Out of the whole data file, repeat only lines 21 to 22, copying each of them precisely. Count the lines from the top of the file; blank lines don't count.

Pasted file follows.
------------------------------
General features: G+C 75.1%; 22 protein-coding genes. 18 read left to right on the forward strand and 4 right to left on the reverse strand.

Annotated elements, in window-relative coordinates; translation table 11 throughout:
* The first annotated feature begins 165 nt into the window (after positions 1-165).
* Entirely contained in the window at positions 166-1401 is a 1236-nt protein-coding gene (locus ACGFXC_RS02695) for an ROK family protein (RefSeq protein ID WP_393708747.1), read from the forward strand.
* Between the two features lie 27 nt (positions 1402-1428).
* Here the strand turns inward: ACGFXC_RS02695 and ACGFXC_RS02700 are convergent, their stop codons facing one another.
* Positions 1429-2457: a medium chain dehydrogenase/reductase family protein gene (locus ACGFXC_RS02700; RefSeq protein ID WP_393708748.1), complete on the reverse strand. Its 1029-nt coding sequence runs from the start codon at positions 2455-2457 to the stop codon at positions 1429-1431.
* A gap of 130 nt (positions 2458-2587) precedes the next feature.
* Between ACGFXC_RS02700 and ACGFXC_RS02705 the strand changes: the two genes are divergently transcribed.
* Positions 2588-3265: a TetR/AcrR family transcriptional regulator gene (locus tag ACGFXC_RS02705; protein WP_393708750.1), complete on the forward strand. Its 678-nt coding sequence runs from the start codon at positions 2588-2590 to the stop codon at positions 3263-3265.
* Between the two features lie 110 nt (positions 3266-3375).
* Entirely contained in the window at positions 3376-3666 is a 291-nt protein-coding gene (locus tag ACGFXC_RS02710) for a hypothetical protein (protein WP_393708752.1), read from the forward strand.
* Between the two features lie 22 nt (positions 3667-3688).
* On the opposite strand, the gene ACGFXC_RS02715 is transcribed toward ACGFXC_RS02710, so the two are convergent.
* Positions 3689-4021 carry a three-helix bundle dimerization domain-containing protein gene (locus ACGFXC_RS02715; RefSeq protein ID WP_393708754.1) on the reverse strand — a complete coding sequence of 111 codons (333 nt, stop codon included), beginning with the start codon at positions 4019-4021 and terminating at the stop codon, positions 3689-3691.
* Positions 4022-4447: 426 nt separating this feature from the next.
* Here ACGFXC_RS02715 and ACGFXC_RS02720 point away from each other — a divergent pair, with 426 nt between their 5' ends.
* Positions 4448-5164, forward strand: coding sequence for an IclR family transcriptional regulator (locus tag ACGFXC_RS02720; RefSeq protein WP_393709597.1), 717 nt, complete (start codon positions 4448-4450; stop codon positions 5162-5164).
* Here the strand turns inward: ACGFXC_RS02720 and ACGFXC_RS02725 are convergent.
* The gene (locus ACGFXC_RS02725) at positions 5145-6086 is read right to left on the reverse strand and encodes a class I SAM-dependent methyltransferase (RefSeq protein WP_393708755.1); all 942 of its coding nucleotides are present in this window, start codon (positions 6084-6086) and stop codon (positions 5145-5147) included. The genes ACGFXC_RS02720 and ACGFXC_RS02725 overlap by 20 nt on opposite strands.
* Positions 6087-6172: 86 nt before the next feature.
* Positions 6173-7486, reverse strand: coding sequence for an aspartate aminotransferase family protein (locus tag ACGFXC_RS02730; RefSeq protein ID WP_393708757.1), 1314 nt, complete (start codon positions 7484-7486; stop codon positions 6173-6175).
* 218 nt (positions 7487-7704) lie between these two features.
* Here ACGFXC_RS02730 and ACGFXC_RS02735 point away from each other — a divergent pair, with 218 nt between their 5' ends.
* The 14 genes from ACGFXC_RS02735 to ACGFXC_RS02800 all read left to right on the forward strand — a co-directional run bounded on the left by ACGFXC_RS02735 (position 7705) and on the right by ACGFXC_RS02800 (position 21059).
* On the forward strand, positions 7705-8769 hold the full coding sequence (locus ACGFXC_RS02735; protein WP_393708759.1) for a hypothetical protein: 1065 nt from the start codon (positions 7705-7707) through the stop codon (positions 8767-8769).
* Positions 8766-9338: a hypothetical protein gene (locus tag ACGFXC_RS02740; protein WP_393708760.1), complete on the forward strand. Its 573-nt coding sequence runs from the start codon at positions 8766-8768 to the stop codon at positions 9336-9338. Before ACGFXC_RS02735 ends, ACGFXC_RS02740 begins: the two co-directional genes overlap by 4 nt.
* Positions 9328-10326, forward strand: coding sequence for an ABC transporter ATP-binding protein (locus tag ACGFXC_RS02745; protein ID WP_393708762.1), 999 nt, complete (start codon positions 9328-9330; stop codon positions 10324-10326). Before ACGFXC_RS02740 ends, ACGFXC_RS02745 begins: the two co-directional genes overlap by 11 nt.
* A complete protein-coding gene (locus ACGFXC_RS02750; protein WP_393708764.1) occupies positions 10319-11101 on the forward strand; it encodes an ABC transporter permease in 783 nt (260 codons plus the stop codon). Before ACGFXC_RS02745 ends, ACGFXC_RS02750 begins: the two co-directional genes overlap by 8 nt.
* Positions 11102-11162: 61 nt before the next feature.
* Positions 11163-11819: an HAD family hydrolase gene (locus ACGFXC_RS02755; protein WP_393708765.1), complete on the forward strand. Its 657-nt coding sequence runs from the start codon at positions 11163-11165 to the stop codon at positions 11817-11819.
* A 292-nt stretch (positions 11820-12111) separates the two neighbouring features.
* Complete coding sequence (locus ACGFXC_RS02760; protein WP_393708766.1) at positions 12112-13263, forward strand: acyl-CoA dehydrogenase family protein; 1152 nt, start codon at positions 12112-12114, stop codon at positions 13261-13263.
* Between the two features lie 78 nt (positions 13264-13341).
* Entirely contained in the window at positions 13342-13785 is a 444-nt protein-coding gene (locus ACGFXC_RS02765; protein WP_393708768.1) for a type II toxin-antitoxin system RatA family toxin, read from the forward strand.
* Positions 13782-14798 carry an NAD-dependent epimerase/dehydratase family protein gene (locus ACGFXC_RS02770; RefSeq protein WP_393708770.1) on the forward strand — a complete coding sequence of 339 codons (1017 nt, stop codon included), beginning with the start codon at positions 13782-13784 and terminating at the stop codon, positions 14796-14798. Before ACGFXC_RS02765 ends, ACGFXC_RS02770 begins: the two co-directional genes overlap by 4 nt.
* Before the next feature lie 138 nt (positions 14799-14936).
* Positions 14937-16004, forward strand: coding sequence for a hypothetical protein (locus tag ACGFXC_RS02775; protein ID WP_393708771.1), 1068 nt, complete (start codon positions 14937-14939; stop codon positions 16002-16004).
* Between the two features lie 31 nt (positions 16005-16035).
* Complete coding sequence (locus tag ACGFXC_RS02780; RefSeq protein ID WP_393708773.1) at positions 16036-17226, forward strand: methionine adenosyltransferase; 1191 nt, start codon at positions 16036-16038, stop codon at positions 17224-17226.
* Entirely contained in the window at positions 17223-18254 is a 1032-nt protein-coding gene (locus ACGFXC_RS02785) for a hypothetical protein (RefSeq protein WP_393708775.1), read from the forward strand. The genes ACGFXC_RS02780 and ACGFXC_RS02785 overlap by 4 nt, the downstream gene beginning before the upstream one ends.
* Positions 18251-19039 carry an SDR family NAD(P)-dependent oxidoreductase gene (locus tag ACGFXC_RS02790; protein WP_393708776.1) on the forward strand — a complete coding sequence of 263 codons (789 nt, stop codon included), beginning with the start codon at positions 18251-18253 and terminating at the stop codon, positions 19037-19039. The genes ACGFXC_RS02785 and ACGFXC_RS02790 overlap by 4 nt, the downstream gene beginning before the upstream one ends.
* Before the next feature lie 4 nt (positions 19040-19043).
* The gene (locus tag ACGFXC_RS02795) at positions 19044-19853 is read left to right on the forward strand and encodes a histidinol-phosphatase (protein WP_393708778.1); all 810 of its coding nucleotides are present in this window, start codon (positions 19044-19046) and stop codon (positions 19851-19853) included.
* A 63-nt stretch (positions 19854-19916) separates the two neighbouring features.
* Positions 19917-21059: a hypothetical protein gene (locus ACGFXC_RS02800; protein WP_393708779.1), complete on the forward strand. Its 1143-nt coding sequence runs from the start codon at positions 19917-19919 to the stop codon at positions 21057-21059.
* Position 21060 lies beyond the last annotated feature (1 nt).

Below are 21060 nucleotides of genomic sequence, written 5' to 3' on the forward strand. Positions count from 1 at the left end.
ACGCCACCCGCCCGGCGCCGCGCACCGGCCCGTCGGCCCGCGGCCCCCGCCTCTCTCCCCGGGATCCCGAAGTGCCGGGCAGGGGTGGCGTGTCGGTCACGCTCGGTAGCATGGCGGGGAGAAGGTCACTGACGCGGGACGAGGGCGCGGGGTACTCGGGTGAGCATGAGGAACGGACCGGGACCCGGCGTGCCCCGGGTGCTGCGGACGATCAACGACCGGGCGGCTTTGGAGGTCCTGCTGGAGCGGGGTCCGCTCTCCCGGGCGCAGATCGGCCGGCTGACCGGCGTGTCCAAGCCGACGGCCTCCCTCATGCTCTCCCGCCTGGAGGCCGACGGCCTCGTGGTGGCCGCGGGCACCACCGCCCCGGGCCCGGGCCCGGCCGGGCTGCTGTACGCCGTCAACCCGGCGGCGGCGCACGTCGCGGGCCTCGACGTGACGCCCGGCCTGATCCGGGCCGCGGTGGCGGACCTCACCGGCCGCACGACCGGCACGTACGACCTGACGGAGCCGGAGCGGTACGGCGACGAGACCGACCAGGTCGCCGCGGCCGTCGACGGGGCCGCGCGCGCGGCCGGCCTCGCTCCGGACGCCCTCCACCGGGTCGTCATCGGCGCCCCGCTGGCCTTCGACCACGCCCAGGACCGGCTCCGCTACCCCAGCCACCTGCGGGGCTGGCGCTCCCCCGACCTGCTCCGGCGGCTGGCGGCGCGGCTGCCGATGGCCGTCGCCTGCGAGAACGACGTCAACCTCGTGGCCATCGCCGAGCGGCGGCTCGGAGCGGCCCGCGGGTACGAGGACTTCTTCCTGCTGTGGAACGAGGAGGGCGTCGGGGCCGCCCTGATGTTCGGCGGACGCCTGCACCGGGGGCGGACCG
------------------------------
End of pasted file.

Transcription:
* Positions 6087-6172: 86 nt before the next feature.
* Positions 6173-7486, reverse strand: coding sequence for an aspartate aminotransferase family protein (locus tag ACGFXC_RS02730; RefSeq protein ID WP_393708757.1), 1314 nt, complete (start codon positions 7484-7486; stop codon positions 6173-6175).